You can walk from Leith to Stockbridge using the Waters of Leith Walkway which you can read more about in our guide to Edinburgh walks here.
Leith Links can be reached by public bus and there are stops at the park.
The 34-acres of Saughton Park (Balgreen Road) can be found in the southwest of the city and much of the work done in this green space is organised by Friends of Saughton Park.
The park dates back to the 12th and 13the century with the Rose and Winter Gardens being the oldest part.
Today, volunteers have helped plant trees and build plant beds in The Physic Garden and Community Orchards.
Not only can you find fruit growing in the park but wildlife such as otters have been spotted in the Water of Leith which runs alongside Gorgie Road.
Kingfishers nest in Saughton Park and the Grey Heron can be spotted in the park near Fords Road.
Cyclists and walkers often pop into the park while using the Waters of Leith Walkway from Balerno to Leith.
You can refuel at the Garden Bistro cafe.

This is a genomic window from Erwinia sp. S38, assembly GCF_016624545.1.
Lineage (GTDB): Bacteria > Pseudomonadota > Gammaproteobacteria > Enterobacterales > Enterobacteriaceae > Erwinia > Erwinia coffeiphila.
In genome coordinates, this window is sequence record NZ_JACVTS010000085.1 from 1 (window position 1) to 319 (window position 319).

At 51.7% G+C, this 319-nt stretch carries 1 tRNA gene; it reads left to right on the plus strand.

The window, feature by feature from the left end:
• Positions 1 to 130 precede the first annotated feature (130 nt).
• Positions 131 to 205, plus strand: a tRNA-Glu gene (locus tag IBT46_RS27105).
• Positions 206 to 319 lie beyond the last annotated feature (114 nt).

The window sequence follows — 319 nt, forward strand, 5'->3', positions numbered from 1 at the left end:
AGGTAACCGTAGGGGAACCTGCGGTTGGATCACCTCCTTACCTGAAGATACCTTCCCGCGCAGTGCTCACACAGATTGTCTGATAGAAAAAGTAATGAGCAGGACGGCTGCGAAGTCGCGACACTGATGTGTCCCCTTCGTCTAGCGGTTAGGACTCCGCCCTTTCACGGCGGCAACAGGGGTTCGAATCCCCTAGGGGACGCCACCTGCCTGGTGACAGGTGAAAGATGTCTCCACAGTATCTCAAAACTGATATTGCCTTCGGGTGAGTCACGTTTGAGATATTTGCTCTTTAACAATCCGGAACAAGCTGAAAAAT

The cafe itself has 60 seats inside and another 60 outside.
The menu consists of soup and pies to go or burger, pasta and baked potatoes for sit down meals.
While the historic paddling pool and monkey swings are a thing of the past, the Playground for All is a popular spot for young children.
The Playground for All has a tarmac path system and equipment for wheelchair uses to enjoy.
Ball games are prohibited at the walled garden.
A firm favourite with locals is the Saughton Bandstand.
This is the only cast-iron bandstand in the city and one of five in the whole world.
Saughton Bandstand was home to live shows in the 60s and 70s.
In the 80s it fell into disrepair and was removed. It made its revival in 2016.
Saughton Park has events running throughout the year.
You can keep up to date by joining the Friends of Saughton Park Facebook group.
Other Parks in Edinburgh
- Inverleith Park (Next to Royal Botanic Garden Edinburgh)
- Victoria Park (Newhaven/Trinity)
- Lighthouse Park (Newhaven)
- Lochend Park (near Easter Road)
- Harrison Park (Union Canal)